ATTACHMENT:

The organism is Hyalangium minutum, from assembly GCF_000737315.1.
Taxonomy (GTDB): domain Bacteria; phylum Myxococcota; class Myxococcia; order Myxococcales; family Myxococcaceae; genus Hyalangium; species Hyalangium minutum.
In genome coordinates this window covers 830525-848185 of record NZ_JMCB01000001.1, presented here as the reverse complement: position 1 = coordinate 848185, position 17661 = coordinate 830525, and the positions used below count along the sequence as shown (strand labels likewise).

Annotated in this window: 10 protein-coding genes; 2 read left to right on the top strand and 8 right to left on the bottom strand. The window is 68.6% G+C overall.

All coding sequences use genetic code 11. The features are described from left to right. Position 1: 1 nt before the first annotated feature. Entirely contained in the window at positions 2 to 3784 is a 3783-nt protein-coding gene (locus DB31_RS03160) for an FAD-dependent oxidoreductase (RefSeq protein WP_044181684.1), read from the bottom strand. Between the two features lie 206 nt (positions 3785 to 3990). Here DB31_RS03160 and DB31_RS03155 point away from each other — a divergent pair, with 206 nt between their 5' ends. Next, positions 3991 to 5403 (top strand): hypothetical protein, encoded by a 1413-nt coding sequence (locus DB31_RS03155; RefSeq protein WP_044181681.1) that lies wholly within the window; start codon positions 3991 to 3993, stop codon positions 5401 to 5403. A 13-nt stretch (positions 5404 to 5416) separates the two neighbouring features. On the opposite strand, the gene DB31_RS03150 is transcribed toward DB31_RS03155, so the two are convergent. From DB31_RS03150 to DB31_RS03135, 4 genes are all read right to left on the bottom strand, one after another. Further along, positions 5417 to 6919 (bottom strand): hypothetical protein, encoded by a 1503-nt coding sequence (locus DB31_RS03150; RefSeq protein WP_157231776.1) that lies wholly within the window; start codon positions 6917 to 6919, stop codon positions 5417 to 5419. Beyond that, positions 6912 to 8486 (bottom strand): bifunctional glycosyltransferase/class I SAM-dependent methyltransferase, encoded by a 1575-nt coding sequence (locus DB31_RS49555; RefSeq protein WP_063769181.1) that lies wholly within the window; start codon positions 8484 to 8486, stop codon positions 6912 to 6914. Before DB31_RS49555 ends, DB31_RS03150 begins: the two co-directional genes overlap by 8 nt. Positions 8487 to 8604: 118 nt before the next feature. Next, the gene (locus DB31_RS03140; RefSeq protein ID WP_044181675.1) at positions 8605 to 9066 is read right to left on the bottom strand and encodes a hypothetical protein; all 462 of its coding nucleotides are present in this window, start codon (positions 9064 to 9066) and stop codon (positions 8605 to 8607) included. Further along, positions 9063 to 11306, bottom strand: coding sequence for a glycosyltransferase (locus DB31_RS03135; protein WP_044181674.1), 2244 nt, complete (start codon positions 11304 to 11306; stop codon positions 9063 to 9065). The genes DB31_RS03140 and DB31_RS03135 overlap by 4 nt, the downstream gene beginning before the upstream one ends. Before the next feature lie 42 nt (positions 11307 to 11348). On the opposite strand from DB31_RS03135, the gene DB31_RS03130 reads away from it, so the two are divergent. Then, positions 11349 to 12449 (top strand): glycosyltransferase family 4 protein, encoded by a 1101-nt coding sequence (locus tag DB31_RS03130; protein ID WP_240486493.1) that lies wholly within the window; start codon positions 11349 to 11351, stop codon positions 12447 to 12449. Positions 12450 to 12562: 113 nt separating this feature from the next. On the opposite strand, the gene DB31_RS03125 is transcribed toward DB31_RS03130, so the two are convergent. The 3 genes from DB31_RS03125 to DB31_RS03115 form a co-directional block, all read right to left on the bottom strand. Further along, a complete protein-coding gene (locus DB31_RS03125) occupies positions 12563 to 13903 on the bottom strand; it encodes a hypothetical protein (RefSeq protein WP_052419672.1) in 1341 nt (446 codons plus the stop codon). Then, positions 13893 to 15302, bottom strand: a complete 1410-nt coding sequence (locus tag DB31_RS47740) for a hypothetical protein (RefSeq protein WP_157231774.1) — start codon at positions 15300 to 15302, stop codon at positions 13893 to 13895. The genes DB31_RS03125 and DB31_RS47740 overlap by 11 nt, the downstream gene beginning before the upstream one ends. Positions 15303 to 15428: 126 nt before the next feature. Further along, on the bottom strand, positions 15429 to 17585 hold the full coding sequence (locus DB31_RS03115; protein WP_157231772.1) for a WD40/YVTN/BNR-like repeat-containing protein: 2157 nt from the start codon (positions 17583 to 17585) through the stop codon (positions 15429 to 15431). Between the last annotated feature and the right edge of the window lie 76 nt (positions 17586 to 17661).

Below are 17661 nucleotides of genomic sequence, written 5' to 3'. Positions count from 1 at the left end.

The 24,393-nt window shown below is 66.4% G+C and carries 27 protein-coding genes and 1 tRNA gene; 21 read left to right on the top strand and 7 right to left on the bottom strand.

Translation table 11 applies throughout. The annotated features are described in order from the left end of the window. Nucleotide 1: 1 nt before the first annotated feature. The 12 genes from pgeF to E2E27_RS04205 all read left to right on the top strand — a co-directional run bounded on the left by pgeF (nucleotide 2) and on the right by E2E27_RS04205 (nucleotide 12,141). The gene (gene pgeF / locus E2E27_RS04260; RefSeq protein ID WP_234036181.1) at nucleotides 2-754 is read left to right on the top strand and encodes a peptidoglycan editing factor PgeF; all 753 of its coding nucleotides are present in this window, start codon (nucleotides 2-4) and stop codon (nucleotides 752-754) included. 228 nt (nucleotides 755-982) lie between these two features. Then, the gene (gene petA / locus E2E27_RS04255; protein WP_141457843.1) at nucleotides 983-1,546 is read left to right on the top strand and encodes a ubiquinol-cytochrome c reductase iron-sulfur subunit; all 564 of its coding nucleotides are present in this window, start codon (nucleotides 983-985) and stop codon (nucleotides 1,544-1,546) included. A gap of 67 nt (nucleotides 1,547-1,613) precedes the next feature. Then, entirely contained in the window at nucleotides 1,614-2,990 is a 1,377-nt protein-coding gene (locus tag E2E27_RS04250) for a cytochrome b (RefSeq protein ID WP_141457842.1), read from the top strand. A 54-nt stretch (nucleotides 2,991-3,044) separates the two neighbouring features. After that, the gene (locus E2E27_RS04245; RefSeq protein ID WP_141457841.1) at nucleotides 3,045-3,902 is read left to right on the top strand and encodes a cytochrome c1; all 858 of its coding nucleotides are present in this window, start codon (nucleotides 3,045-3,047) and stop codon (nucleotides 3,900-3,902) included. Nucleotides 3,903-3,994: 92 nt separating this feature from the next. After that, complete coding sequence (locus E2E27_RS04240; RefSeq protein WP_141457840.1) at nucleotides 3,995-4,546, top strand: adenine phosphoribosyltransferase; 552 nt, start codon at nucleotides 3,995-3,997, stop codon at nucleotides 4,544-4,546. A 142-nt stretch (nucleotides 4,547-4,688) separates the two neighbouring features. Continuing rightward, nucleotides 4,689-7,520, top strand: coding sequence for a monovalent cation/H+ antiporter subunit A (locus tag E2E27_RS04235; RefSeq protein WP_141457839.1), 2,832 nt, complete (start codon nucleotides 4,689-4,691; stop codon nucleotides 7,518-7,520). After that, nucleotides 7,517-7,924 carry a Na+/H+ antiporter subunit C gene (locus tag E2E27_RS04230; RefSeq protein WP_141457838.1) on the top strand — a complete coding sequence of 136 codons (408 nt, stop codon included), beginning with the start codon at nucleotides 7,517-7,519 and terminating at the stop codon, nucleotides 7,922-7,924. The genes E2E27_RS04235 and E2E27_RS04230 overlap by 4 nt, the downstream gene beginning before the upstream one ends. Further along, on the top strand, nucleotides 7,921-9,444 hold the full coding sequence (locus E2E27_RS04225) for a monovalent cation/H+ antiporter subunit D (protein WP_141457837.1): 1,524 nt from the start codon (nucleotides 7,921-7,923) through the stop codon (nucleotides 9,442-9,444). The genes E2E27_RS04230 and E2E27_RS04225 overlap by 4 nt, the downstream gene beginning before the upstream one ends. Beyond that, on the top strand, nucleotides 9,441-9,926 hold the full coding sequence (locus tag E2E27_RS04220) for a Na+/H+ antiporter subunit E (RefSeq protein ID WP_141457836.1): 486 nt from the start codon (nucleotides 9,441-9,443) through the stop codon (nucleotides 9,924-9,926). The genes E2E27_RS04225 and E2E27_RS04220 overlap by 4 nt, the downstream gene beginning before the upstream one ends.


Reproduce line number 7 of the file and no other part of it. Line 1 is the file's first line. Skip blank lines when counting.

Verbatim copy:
The 24,393-nt window shown below is 66.4% G+C and carries 27 protein-coding genes and 1 tRNA gene; 21 read left to right on the top strand and 7 right to left on the bottom strand.